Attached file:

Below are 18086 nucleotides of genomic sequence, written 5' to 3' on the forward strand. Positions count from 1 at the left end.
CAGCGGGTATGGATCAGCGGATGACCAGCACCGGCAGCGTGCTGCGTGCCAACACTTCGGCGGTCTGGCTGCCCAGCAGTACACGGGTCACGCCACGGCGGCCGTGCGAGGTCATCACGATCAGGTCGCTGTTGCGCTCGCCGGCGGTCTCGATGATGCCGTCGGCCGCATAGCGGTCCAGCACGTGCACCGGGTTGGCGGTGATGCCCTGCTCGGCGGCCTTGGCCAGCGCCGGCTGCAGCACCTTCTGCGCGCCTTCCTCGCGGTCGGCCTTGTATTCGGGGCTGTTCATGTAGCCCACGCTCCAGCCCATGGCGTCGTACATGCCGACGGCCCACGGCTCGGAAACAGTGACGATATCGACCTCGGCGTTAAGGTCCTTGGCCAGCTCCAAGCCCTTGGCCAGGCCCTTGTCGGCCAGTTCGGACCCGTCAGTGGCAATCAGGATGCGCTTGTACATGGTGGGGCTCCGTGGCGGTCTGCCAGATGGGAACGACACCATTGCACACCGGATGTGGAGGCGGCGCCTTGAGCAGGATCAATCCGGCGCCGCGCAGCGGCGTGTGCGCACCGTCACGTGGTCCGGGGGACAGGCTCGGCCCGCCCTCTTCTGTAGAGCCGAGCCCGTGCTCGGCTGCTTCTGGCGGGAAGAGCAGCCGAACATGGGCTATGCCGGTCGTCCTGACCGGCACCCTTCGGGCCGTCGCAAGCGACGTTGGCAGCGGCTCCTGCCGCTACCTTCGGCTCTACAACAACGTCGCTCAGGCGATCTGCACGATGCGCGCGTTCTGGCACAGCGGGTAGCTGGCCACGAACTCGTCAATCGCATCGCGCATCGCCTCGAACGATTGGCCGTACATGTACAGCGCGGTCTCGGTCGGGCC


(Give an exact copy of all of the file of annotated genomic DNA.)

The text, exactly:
Below are 18086 nucleotides of genomic sequence, written 5' to 3' on the forward strand. Positions count from 1 at the left end.
CAGCGGGTATGGATCAGCGGATGACCAGCACCGGCAGCGTGCTGCGTGCCAACACTTCGGCGGTCTGGCTGCCCAGCAGTACACGGGTCACGCCACGGCGGCCGTGCGAGGTCATCACGATCAGGTCGCTGTTGCGCTCGCCGGCGGTCTCGATGATGCCGTCGGCCGCATAGCGGTCCAGCACGTGCACCGGGTTGGCGGTGATGCCCTGCTCGGCGGCCTTGGCCAGCGCCGGCTGCAGCACCTTCTGCGCGCCTTCCTCGCGGTCGGCCTTGTATTCGGGGCTGTTCATGTAGCCCACGCTCCAGCCCATGGCGTCGTACATGCCGACGGCCCACGGCTCGGAAACAGTGACGATATCGACCTCGGCGTTAAGGTCCTTGGCCAGCTCCAAGCCCTTGGCCAGGCCCTTGTCGGCCAGTTCGGACCCGTCAGTGGCAATCAGGATGCGCTTGTACATGGTGGGGCTCCGTGGCGGTCTGCCAGATGGGAACGACACCATTGCACACCGGATGTGGAGGCGGCGCCTTGAGCAGGATCAATCCGGCGCCGCGCAGCGGCGTGTGCGCACCGTCACGTGGTCCGGGGGACAGGCTCGGCCCGCCCTCTTCTGTAGAGCCGAGCCCGTGCTCGGCTGCTTCTGGCGGGAAGAGCAGCCGAACATGGGCTATGCCGGTCGTCCTGACCGGCACCCTTCGGGCCGTCGCAAGCGACGTTGGCAGCGGCTCCTGCCGCTACCTTCGGCTCTACAACAACGTCGCTCAGGCGATCTGCACGATGCGCGCGTTCTGGCACAGCGGGTAGCTGGCCACGAACTCGTCAATCGCATCGCGCATCGCCTCGAACGATTGGCCGTACATGTACAGCGCGGTCTCGGTCGGGCC